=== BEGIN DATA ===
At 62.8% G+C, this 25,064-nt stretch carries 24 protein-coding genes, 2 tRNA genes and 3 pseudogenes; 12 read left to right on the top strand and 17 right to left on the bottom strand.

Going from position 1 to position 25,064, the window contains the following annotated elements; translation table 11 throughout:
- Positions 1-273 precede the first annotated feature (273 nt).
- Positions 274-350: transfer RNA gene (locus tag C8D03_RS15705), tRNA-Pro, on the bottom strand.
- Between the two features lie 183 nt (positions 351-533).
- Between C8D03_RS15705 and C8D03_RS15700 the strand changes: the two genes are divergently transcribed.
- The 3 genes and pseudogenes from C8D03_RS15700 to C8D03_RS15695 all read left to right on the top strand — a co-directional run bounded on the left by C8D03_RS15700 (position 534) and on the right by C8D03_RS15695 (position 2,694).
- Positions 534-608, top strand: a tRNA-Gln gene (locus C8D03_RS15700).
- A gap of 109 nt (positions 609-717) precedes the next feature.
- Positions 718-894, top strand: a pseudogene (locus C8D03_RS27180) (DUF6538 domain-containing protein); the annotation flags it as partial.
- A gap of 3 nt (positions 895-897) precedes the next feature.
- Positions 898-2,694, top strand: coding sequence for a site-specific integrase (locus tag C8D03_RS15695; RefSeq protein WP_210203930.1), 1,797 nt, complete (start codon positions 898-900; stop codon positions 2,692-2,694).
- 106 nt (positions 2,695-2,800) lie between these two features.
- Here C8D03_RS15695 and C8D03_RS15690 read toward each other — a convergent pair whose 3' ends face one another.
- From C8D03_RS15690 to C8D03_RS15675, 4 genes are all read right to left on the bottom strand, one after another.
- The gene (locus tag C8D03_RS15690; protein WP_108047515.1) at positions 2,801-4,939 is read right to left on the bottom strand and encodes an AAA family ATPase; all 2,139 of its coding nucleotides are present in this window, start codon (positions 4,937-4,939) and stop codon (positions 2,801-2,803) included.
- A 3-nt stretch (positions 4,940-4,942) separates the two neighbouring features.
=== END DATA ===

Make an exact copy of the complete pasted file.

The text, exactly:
At 62.8% G+C, this 25,064-nt stretch carries 24 protein-coding genes, 2 tRNA genes and 3 pseudogenes; 12 read left to right on the top strand and 17 right to left on the bottom strand.

Going from position 1 to position 25,064, the window contains the following annotated elements; translation table 11 throughout:
- Positions 1-273 precede the first annotated feature (273 nt).
- Positions 274-350: transfer RNA gene (locus tag C8D03_RS15705), tRNA-Pro, on the bottom strand.
- Between the two features lie 183 nt (positions 351-533).
- Between C8D03_RS15705 and C8D03_RS15700 the strand changes: the two genes are divergently transcribed.
- The 3 genes and pseudogenes from C8D03_RS15700 to C8D03_RS15695 all read left to right on the top strand — a co-directional run bounded on the left by C8D03_RS15700 (position 534) and on the right by C8D03_RS15695 (position 2,694).
- Positions 534-608, top strand: a tRNA-Gln gene (locus C8D03_RS15700).
- A gap of 109 nt (positions 609-717) precedes the next feature.
- Positions 718-894, top strand: a pseudogene (locus C8D03_RS27180) (DUF6538 domain-containing protein); the annotation flags it as partial.
- A gap of 3 nt (positions 895-897) precedes the next feature.
- Positions 898-2,694, top strand: coding sequence for a site-specific integrase (locus tag C8D03_RS15695; RefSeq protein WP_210203930.1), 1,797 nt, complete (start codon positions 898-900; stop codon positions 2,692-2,694).
- 106 nt (positions 2,695-2,800) lie between these two features.
- Here C8D03_RS15695 and C8D03_RS15690 read toward each other — a convergent pair whose 3' ends face one another.
- From C8D03_RS15690 to C8D03_RS15675, 4 genes are all read right to left on the bottom strand, one after another.
- The gene (locus tag C8D03_RS15690; protein WP_108047515.1) at positions 2,801-4,939 is read right to left on the bottom strand and encodes an AAA family ATPase; all 2,139 of its coding nucleotides are present in this window, start codon (positions 4,937-4,939) and stop codon (positions 2,801-2,803) included.
- A 3-nt stretch (positions 4,940-4,942) separates the two neighbouring features.